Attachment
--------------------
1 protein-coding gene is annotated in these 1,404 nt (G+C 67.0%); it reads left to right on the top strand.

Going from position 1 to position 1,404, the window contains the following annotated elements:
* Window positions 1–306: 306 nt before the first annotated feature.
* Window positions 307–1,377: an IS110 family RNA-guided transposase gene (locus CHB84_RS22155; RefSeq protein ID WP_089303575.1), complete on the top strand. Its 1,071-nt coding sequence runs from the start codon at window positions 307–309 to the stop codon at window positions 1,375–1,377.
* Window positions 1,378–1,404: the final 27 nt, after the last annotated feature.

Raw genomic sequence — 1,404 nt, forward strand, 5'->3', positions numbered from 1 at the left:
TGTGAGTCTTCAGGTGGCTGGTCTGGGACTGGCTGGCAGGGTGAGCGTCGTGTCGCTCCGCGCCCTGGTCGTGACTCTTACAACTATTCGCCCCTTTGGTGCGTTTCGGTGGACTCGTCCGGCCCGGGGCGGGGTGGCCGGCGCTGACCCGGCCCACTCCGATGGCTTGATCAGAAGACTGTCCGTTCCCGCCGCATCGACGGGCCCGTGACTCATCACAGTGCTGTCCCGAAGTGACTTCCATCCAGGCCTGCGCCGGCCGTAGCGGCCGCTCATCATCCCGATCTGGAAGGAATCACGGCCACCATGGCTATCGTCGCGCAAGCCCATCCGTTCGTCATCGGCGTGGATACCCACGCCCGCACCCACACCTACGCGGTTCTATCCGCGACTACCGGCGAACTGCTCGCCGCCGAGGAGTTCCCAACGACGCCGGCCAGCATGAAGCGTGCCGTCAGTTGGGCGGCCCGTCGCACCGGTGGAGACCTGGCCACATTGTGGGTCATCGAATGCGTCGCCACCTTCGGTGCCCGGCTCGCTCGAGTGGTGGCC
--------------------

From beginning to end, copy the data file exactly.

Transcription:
1 protein-coding gene is annotated in these 1,404 nt (G+C 67.0%); it reads left to right on the top strand.

Going from position 1 to position 1,404, the window contains the following annotated elements:
* Window positions 1–306: 306 nt before the first annotated feature.
* Window positions 307–1,377: an IS110 family RNA-guided transposase gene (locus CHB84_RS22155; RefSeq protein ID WP_089303575.1), complete on the top strand. Its 1,071-nt coding sequence runs from the start codon at window positions 307–309 to the stop codon at window positions 1,375–1,377.
* Window positions 1,378–1,404: the final 27 nt, after the last annotated feature.

Raw genomic sequence — 1,404 nt, forward strand, 5'->3', positions numbered from 1 at the left:
TGTGAGTCTTCAGGTGGCTGGTCTGGGACTGGCTGGCAGGGTGAGCGTCGTGTCGCTCCGCGCCCTGGTCGTGACTCTTACAACTATTCGCCCCTTTGGTGCGTTTCGGTGGACTCGTCCGGCCCGGGGCGGGGTGGCCGGCGCTGACCCGGCCCACTCCGATGGCTTGATCAGAAGACTGTCCGTTCCCGCCGCATCGACGGGCCCGTGACTCATCACAGTGCTGTCCCGAAGTGACTTCCATCCAGGCCTGCGCCGGCCGTAGCGGCCGCTCATCATCCCGATCTGGAAGGAATCACGGCCACCATGGCTATCGTCGCGCAAGCCCATCCGTTCGTCATCGGCGTGGATACCCACGCCCGCACCCACACCTACGCGGTTCTATCCGCGACTACCGGCGAACTGCTCGCCGCCGAGGAGTTCCCAACGACGCCGGCCAGCATGAAGCGTGCCGTCAGTTGGGCGGCCCGTCGCACCGGTGGAGACCTGGCCACATTGTGGGTCATCGAATGCGTCGCCACCTTCGGTGCCCGGCTCGCTCGAGTGGTGGCC